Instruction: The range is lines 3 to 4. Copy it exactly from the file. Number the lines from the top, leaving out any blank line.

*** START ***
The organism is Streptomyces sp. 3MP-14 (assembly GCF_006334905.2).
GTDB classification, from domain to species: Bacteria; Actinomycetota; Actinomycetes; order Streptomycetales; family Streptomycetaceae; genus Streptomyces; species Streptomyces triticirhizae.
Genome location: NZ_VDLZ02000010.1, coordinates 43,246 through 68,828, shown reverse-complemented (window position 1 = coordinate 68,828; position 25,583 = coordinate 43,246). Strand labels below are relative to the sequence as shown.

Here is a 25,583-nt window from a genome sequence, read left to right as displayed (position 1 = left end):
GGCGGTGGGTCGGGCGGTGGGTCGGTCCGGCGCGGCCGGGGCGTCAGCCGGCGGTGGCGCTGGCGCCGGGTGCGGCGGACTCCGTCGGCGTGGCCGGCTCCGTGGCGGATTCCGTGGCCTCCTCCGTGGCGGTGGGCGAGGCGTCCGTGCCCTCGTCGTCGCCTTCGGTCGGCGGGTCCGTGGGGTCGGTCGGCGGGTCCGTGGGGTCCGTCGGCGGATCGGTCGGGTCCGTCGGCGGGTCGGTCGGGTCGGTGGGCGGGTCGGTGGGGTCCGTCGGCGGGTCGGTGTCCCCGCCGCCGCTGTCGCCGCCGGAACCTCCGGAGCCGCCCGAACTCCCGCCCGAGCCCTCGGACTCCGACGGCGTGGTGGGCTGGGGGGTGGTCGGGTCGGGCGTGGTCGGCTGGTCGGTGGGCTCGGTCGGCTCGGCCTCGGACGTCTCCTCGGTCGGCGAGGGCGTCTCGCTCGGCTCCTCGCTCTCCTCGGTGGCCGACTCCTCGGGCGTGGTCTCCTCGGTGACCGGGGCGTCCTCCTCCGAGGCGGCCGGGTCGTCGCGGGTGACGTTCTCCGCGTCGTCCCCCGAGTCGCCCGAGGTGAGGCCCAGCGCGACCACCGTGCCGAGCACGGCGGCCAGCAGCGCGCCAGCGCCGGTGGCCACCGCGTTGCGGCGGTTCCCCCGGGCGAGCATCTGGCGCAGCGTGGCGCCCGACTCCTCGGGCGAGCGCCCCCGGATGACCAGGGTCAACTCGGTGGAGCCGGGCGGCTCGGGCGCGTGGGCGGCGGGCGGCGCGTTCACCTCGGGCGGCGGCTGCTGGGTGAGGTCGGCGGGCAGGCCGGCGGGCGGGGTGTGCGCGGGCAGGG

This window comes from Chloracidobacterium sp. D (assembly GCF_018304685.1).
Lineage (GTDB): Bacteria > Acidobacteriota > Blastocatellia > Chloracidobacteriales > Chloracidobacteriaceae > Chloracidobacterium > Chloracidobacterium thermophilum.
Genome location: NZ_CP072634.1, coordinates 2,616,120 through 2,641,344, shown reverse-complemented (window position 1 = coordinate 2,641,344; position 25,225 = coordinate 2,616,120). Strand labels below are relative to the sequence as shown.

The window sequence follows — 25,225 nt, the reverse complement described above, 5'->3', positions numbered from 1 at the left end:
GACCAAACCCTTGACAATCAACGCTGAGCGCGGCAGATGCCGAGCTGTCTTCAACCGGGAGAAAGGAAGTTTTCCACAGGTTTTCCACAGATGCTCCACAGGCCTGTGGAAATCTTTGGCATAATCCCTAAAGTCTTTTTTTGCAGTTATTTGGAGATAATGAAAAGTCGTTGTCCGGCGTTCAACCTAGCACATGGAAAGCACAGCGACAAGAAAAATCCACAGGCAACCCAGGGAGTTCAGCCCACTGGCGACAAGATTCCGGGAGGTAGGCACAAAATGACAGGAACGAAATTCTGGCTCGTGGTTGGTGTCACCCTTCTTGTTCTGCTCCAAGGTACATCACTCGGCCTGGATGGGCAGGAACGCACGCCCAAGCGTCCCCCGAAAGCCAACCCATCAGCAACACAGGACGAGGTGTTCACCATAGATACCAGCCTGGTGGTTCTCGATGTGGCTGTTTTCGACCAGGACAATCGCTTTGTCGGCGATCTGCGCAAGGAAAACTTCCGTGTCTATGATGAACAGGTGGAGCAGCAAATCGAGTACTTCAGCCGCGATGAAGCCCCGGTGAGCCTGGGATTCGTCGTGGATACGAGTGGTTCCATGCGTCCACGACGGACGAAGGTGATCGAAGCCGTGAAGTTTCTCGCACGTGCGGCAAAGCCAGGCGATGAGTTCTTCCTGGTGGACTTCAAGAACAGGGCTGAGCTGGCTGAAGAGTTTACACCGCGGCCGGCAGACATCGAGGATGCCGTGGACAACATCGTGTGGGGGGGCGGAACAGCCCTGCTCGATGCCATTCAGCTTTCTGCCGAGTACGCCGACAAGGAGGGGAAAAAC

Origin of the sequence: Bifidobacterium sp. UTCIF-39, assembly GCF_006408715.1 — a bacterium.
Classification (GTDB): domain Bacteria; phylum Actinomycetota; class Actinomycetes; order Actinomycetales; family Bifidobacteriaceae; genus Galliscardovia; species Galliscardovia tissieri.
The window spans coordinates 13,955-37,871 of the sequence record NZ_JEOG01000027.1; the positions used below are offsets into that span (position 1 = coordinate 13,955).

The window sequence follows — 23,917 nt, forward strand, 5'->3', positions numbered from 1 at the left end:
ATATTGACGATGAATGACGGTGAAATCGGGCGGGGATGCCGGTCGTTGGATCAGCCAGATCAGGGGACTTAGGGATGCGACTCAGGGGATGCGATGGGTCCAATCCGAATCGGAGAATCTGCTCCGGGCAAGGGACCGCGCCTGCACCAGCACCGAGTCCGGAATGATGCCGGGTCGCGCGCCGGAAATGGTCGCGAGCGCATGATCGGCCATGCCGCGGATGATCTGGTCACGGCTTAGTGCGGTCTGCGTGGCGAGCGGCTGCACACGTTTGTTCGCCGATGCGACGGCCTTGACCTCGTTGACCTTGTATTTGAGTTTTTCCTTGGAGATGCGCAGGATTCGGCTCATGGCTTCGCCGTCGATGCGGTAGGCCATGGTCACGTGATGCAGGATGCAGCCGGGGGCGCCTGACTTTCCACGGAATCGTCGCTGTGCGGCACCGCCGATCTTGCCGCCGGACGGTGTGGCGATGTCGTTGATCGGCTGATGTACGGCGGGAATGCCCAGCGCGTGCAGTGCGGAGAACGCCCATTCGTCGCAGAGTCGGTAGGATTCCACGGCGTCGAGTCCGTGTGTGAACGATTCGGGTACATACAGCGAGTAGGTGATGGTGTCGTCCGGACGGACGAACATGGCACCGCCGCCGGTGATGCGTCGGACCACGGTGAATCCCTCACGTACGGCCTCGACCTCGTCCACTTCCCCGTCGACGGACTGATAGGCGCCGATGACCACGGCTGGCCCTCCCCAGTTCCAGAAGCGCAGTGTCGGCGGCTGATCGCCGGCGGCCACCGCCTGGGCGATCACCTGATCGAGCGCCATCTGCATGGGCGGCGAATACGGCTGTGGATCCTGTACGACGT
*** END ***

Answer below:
Genome location: NZ_VDLZ02000010.1, coordinates 43,246 through 68,828, shown reverse-complemented (window position 1 = coordinate 68,828; position 25,583 = coordinate 43,246). Strand labels below are relative to the sequence as shown.

Here is a 25,583-nt window from a genome sequence, read left to right as displayed (position 1 = left end):